More than three quarters (77%) of British businesses, that class themselves as only operating domestically, are planning to expand into international markets within the next two years, according to the ‘Global Pioneering Spirit’ Survey conducted for Truphone.
The research, carried out with a representative sample of UK businesses by independent researchers, Vanson Bourne, reveals that 80 per cent of those planning to ‘go global’ cite the economic upturn as their primary catalyst. A majority (92%) of companies with global ambitions view this planned expansion into international markets as being ‘essential’ to their future growth.
Communications technology is deemed vital to facilitating this expansion. More than half (59%) of those that have yet to expand globally consider insufficient technology or telecoms infrastructure as a barrier to achieving this ambition. Of those businesses that intend to ‘go global’, 60 per cent intend to improve their communication infrastructure, and more than three quarters (76 per cent) are planning to invest in other related technologies.
Around half (51%) of businesses surveyed are already operating globally and enjoying the benefits of doing so, including an increased customer base (64%), stronger potential for partnerships (51%), increased market share (48%) and greater brand recognition (45%).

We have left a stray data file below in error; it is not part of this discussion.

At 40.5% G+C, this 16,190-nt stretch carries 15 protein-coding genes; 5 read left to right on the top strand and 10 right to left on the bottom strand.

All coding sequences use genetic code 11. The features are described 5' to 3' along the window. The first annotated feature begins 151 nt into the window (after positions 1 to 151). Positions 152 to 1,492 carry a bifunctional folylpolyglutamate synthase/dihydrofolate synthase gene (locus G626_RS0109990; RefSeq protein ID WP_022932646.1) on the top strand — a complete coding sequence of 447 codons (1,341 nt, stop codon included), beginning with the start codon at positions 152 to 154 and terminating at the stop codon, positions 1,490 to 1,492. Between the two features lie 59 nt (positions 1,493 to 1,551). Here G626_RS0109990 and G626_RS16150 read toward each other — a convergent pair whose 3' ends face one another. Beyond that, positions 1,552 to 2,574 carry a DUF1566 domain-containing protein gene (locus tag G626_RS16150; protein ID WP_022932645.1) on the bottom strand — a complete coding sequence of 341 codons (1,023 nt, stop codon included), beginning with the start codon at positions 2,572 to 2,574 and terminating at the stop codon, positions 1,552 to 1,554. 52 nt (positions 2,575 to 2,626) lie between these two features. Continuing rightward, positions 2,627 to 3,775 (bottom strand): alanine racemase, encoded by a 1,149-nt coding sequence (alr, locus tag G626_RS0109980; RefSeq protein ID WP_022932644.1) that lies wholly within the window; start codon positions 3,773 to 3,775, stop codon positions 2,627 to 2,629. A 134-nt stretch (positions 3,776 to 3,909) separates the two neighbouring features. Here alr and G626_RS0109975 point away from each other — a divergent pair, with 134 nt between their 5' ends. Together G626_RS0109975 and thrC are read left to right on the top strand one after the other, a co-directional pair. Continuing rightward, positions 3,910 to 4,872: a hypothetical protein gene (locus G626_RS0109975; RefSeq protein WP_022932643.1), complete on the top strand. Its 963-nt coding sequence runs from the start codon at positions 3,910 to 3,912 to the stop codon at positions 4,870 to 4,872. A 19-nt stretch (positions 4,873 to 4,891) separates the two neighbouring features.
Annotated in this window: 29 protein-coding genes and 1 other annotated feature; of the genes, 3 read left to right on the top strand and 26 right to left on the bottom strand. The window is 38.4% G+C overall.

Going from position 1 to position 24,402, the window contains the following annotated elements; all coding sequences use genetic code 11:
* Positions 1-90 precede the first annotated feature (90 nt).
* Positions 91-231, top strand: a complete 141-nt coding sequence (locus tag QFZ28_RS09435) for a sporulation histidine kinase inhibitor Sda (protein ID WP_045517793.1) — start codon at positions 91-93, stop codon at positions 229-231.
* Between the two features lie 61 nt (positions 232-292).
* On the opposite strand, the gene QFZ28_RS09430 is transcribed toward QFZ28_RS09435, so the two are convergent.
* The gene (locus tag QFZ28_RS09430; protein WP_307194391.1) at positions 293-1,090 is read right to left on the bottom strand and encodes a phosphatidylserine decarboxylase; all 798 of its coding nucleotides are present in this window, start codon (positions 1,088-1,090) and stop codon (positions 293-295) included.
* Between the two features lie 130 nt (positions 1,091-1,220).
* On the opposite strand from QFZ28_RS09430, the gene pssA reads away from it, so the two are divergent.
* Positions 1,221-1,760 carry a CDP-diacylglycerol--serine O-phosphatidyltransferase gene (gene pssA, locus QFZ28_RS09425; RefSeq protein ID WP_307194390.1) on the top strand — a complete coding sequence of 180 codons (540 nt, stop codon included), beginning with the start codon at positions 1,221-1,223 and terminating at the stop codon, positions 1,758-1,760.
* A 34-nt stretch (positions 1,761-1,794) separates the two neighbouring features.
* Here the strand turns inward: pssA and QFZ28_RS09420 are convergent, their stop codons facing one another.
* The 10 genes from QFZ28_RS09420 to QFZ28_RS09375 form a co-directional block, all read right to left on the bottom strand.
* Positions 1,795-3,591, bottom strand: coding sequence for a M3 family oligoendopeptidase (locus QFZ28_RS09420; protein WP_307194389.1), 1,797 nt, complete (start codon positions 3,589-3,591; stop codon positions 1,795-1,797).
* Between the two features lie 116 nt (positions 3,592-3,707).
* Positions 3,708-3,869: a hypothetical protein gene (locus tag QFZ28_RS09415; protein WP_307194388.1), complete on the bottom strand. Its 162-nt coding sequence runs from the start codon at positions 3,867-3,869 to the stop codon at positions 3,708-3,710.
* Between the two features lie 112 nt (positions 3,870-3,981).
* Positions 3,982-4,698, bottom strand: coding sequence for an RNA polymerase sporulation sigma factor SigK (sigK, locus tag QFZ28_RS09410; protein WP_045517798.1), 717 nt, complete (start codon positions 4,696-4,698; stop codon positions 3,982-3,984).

Crispin Simon, Chief Executive for UK Trade & Investment (UKTI) commented, “There is huge international demand for our products and services with UK exports to high-growth markets like China, India and Brazil at all-time highs. The international success of UK businesses is having a knock on effect and encouraging firms that have not exported before to follow suit.”
Rob Jones, European Managing Director at Truphone, added “Historically the UK has been a nation of global pioneers, with the development of international trade a major driving force behind this. We’re now living in the modern age, where technology has enabled a significant change in the way we communicate with one another around the world. So there’s a particular paradox in the fact that the major barrier UK businesses face is in getting the best from existing communications infrastructure, with many looking to invest in this to make their ambitions a reality.”
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